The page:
23:0106(11)NG - National Border Patrol Council, AFGE and INS -- 1986 FLRAdec NG
[ v23 p106 ]
The decision of the Authority follows:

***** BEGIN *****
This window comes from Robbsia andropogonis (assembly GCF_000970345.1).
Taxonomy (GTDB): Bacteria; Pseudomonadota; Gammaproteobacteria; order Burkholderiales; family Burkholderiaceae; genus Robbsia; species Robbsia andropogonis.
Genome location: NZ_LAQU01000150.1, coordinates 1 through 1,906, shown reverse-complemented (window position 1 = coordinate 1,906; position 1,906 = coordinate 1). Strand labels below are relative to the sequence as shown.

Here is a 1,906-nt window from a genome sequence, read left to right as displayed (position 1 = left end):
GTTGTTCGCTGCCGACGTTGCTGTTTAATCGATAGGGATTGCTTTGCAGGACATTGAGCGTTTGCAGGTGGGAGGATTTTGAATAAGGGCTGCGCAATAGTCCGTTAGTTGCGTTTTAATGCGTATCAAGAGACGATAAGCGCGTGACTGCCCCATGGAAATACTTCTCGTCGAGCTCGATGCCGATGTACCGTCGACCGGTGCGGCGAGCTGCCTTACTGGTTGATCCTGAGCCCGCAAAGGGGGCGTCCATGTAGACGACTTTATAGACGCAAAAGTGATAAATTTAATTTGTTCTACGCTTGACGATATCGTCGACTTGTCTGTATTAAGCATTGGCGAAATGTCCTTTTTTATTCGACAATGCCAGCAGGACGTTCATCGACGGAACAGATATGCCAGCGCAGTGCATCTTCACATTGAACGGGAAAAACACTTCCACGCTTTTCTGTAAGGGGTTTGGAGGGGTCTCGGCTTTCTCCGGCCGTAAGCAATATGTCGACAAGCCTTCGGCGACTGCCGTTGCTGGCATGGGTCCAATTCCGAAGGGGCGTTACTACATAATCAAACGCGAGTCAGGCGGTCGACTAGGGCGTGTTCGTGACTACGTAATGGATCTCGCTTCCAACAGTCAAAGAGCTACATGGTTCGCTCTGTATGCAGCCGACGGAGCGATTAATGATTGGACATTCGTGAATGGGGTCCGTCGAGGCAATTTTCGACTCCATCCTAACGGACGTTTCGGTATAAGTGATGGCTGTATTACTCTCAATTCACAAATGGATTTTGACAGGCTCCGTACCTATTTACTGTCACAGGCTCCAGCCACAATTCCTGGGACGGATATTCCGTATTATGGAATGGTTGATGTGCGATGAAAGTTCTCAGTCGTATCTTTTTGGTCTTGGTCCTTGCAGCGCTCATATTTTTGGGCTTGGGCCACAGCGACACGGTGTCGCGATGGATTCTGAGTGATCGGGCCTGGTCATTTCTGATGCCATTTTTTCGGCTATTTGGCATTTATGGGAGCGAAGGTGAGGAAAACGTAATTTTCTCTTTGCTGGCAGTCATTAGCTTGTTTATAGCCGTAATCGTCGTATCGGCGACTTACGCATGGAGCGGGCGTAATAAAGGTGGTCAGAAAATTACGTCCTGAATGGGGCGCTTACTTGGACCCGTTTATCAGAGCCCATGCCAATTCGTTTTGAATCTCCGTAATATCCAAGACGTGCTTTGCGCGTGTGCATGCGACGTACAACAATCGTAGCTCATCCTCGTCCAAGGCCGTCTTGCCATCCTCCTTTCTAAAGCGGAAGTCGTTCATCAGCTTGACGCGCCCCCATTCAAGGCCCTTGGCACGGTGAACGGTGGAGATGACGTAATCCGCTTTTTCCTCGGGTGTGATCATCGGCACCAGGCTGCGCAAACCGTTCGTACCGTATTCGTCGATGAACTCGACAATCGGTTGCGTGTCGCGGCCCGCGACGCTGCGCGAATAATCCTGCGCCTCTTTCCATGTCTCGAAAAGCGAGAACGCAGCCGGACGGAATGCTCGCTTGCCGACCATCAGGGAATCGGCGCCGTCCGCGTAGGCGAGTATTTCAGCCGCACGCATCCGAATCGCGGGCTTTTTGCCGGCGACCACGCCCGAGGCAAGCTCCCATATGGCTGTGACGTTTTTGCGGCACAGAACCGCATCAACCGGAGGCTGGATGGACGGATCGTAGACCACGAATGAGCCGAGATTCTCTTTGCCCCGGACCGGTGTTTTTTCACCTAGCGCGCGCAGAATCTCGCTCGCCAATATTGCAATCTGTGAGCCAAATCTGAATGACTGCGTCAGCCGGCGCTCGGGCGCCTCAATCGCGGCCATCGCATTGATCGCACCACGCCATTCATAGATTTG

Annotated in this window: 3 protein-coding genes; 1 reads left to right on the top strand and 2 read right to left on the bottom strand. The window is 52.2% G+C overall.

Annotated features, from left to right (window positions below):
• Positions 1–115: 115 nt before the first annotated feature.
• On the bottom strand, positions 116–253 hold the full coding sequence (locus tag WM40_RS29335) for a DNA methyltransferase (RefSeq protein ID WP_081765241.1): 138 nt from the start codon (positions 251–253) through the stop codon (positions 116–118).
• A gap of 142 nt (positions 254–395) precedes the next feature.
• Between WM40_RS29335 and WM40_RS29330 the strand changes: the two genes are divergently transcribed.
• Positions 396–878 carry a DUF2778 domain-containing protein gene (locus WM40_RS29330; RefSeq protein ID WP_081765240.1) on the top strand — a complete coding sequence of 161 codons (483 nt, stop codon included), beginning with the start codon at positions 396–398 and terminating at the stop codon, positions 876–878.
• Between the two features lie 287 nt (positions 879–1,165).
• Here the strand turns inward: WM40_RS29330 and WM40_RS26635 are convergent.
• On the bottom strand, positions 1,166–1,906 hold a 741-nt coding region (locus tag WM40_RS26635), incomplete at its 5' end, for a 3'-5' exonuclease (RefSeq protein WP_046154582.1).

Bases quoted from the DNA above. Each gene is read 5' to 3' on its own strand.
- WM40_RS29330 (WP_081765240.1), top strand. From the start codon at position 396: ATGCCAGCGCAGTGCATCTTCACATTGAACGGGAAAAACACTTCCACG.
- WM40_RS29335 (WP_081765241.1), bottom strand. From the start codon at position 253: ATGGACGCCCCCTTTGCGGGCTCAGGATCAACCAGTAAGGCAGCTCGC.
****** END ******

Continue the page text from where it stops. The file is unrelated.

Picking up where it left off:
23 FLRA No. 11 NATIONAL BORDER PATROL COUNCIL, AMERICAN FEDERATION OF GOVERNMENT EMPLOYEES, AFL-CIO Union and UNITED STATES IMMIGRATION AND NATURALIZATION SERVICE Agency Case No. 0-NG-664 DECISION AND ORDER ON NEGOTIABILITY ISSUE I. Statement of the Case This case is before the Authority because of a negotiability appeal filed under section 7105(a)(2)(D) and (E) of the Federal Service Labor-Management Relations Statute (the Statute) and concerns the negotiability of the following Union proposal: All negotiations time, including travel to and from meetings, will be excludable for AUO purposes. II. Background This proposal arose in the context of ground rules for negotiations which were being conducted pursuant to an agreement between the parties in settlement of an unfair labor practice charge. AUO refers to "administratively uncontrollable overtime." Under the AUO concept, heads of agencies may, pursuant to regulations prescribed by the Office of Personnel Management (OPM) at 5 C.F.R. Section 550.151-550-164 and consistent with law, /1/ authorize premium pay on an annual basis for an employee in a position for which the hours of duty cannot be controlled administratively and which requires substantial amounts of irregular, unscheduled overtime. In accordance with applicable regulations, AUO may be paid only if the amount involved would be less than the employee would be entitled to under regular overtime. Premium pay for AUO in the Agency is governed by a Department of Justice regulation, DOJ 1551.4A, which sets forth policies and procedures for the implementation of such payments within the Department. As relevant here, that regulation has established a system for the computation and payment of premium pay which consists of an ongoing, two-part process. Under the Agency's procedure, determinations of an employee's continuing eligibility for such pay and the rate appropriate are made during a 12 pay period interval referred to as the "computation period." The "computation period" ends 3 pay periods before the "eligibility period" for which the particular determination was made. The "eligibility period" is a 4 pay period interval during which an employee is compensated for AUO at the particular rate determined to be appropriate based on experience during the "computation period." The Proposal would exclude the days spent in the negotiations flowing from the settlement agreement from computations used to determine the "average" number of hours of AUO worked by employees representing the Union during the "computation period(s)" in which the negotiations occur. The proposal does not concern any payments or benefits for, or in connection with, such negotiations. Rather, it is solely concerned with minimizing or eliminating the future adverse economic impact on certain employees of spending regulatory restriction discussed above, the effect of the proposal would be to minimize the difference between the AUO and the amount an employee would receive if paid regular overtime. III. Positions of the Parties As a procedural matter the Agency contends, in essence that the scope of the negotiations involved is strictly limited to the impact and implementation of assigning Border Patrol personnel to assist in the Cuban Refugee Program and that the proposal is beyond that limited scope. The Agency argues that this is particularly true in view of the existence of a question concerning representation (QCR) stemming from pending petitions for exclusive recognition (RO) and unit consolidation (UC). Substantively, the Agency contends that the proposal is nonnegotiable because: 1. The proposal conflicts with a Government-wide rule or regulation, specifically the regulations issued by OPM which are found at 5 C.F.R. Section 550.151-550.164; 2. The proposal is contrary to an Agency regulation, DOJ Order 1551.4A, for which there is a compelling need; 3. The proposal violates section 7131(a) of the Statute. The Union disputes both the Agency's procedural contention that it has no obligation to bargain over the proposal and its substantive contentions. IV. Analysis A. Procedural Issue The Authority has found that the negotiation of ground rules is an integral part of the collective bargaining process. Department of Health and Human Services, Region VII, Kansas City, Missouri, 14 FLRA 258 (1984); American Federation of Government Employees, AFL-CIO and U.S. Environmental Protection Agency, 15 FLRA 461 (1984) (Proposal 1). In the Authority's view, contrary to the Agency, the question of how an employee's participation in a particular set of negotiations will affect that employee's future eligibility for premium pay is appropriately within the scope of ground rules for those negotiations pursuant to the terms of the settlement agreement. /2/ The Authority also rejects the Agency's contention that a UC petition raises a QCR. By definition a UC petition does not bring into question whether the existing exclusive representative will continue as such. It is limited to a determination of whether existing units will be consolidated, as specified in section 7112(d) of the Statute. Therefore, in view of the fact that the proposal relates to a subject which is appropriately encompassed within the scope of ground rules relating to the parties' negotiations, there is no merit in the Agency's position that the proposal is outside the scope of bargaining. B. Substantive Issues 1. Proposal's Consistency with 5 C.F.R. Section 550.151-550.164 The Agency contends that 5 C.F.R. Section 550.151-550.164 reserves to it the responsibility for authorizing and determining the appropriate rate of premium pay for AUO. The Authority finds that pursuant to the OPM regulations involved, the Agency is given the discretion to determine the specific procedures by which computations as to appropriate rates of premium pay for AUO will be made. It is well established that to the extent that an agency has discretion with respect to a matter affecting conditions of employment of bargaining unit employees and where the discretion is not intended to be sole and exclusive, the matter is within the duty to bargain. See, for example, National Treasury Employees Union, Chapter 6 and Internal Revenue Service, New Orleans District, 3 FLRA 748 (1980). There is nothing in the OPM regulations cited which would preclude the Agency from exercising its discretion regarding AUO computation by negotiations. Additionally, the Agency contends that the regulations set forth specific exclusions for AUO computation purposes and that because the exclusions proposed by Union are not among those specified by the OPM, proposal therefore conflicts with the regulation. The specific exclusions set forth in the OPM regulations are contained in 5 C.F.R. Section 550.162. However, those provisions directly concern the actual payment of premium pay when employees are on temporary assignments and leave with pay. They do not concern the determination of future eligibility for, and appropriate rates of, such pay. As the regulatory provisions relied upon by the Agency concern not computation but actual payment of premium pay under AUO, the Agency's assertion that a conflict exists cannot be sustained. Finally, the Agency contends that the proposal violates 5 C.F.R. Section 550.152. That provision specifies that an agency may pay premium pay for AUO only if such pay would, over a period of time, be less than the premium pay to which the particular employee would otherwise be eligible if paid overtime pursuant to 5 U.S.C. section 5542. According to the Agency, premium pay for AUO would exceed that to which the employees covered by the proposal would be entitled if overtime payments had been made pursuant to 5 U.S.C. Section 5542, and, thus, the proposal would result in payments which exceed those permissable under the regulations. The Agency has not shown nor is it otherwise apparent that the proposal would necessarily result in excess payments in violation of 5 C.F.R. Section 550.152. Moreover, the Union has specifically stated that in any instances where the operation of the exclusions proprosed would result in excess payment the Agency could cease applying the exclusion. Noting particularly the Union's stated intent, which is not incompatible with the plain terms of the proposal, the Authority finds that the proposal is not inconsistent with the provisions of 5 C.F.R. Section 550.152. /3/ 2. Compelling Need for DOJ Order 1551.4A Under Section 7117(a)(2) The Agency contends that there is a compelling need under section 2424.11(a)(b) and (c) of the Authority's Rules and Regulations for its agency-wide regulation DOJ Order 1551.4A. However, the Agency has not demonstrated that DOJ Order 1551.4A meets the criteria for concluding that a compelling need exists for agency rules and regulations. Under section 2424.11(a), the Agency must demonstrate that its regulation is essential to the accomplishment of its mission in a manner consistent with the requirements of an effective and efficient government. While the Agency argues that the Union's proposal would make payroll administration inefficient and ineffective, the Authority notes that the record does not support this contention. DOJ Order 1551.4A, paragraph 11(c), provides for exclusion of days in certain circumstances, such as paid and unpaid leave, from the computation of weekly averages of AUO. The Agency has not demonstrated how the addition of another circumstance to an already existing list would render payroll administration inefficient or ineffective. Thus, the Agency has not established that the regulation cited is essential to the execution of its function. American Federation of Government Employees, AFL-CIO, Local 2875 and Department of Commerce, National Oceanic and Atmospheric Administration, National Marine Fisheries Service, Southeast Fisheries Center, Miami Laboratory, Florida, 5 FLRA 441 (1981) (Union Proposal 4). The Agency further argues that DOJ Order 1551.4A is necessary to the maintenance of merit system principles, which is the compelling need criterion established by the Authority under section 2424.11(b) of the Authority's Rules and Regulations. /4/ See, generally, American Federation of Government Employees, AFL-CIO, Local 3804 and Federal Deposit Insurance Corporation, Chicago Region, Illinois, 7 FLRA 217 (1981). Specifically, it contends that the regulation is necessary to assure equal payment of overtime within the various bureaus of the Department of Justice which are subject to AUO payments. However, the Agency has failed to demonstrate that its regulation is essential, as opposed to helpful or desirable, in the achievement of the objective of providing equal pay for work of equal value. The Agency has not established that the procedures set forth in that regulation for the administration and implementation of premium pay for AUO are the only means of achieving that particular objective and, hence, has not established that the regulation is necessary to insure the maintenance of basic merit principles. Moreover, the Agency's argument that DOJ Order 1551.4A is a regulation which implements the principle of equal pay for work of equal value is not supported in the record. That regulation implements a system which is based on projections and prescribes the same payment for a range of average hours of AUO and, thus, is inherently inequitable. The Agency has not demonstrated that such a system constitutes an application of the concept of equal pay for work of equal value. The Agency has not shown that the regulation implements a mandate of law or other outside authority which is essentailly nondiscretionary, under section 2424.11(c) of the Authority's Rules and Regulations. According to the Agency, DOJ Order 1551.4A implements 5 U.S.C. Section 5545(c)(2) and 5 C.F.R. Section 550.161. It characterizes this mandate as making the Agency head responsible for determining and reviewing AUO payments on a regular basis. As noted earlier, to the extent that an agency has discretion with respect to a matter affecting conditions of employment of its employees and such discretion is not intended to be sole and exclusive, the discretion is subject to negotiations with the representative. Contrary to the Agency's assertion, there is nothing in either the law or the implementing OPM regulations governing premium pay for AUO which mandates that the discretion allowed agencies with respect to administration of AUO must be sole and exclusive. Therefore, the Agency's regulation which embodies the exercise of that discretion does not constitute, in and of itself, the nondiscretionary implementation of a mandate to the Agency under law or other outside authority. 3. No Inconsistency with Section 7131(a) The Agency's contention that the proposal is inconsistent with section 7131(a) of the Statute is similarly without merit. Section 7131(a) addresses entitlement to official time by employees who are representing an exclusive agreement. The Union's proposal addresses how time spent in such negotiations will be treated for purposes of determining eligibility for, and the appropriate rate of, premium pay in the future. The proposal does not relate to actual compensation for time spent in contract negotiations. It concerns a subject which is separate and distinct from that covered by section 7131(a) of the Statute and does not conflict with that provision. V. Conclusion There is no merit in the Agency's procedural contention that the proposal is beyond the scope of negotiations. Furthermore, the proposal does not conflict with 5 C.F.R. Section 550.151-550.164 or with section 7131(a) of the Statute, nor is it contrary to an Agency regulation, DOJ Order 1551.4A, for which there is a compelling need. Therefore, the proposal is within the duty to bargain. VI. Order Accordingly, pursuant to section 2424.10 of the Authority's Rules and Regulations, IT IS ORDERED that the Agency shall upon request (or as otherwise agreed to by the parties) bargain concerning the Union's proposal. /5/ Issued, Washington, D.C., August 13, 1986. /s/ Jerry L. Calhoun, Chairman /s/ Henry B. Frazier III, Member FEDERAL LABOR RELATIONS AUTHORITY --------------- FOOTNOTES$ --------------- (1) 5 U.S.C. Section 5545. (2) See United States Department of Justice, United States Immigration and Naturalization Service, 9 FLRA 253 (1982) reversed in part sub nom. United States Department of Justice, United States Immigration and Naturalization Service v. Federal Labor Relations Authority, 727 F.2d 481 (5th Cir. 1984) for a discussion as to changes in conditions of employment during the pendancy of a QCR. (3) In view of these findings it is unnecessary to rule on whether 5 C.F.R. Section 550.151-550.164 constitute Government-wide regulations within the meaning of the Statute. (4) 5 U.S.C. Section 2301(b)(3) provides: Section 2301. Merit system principles (b) Federal personnel management should be implemented consistent with the following merit system principles: . . . . . . . (3) Equal pay should be provided for work of equal value, with appropriate consideration of both national and local rates paid by employers in the private sector, and appropriate incentives and recognition should be provided for excellence in performance. (5) In finding this proposal to be within the duty to bargain the Authority makes no judgment as to its merits.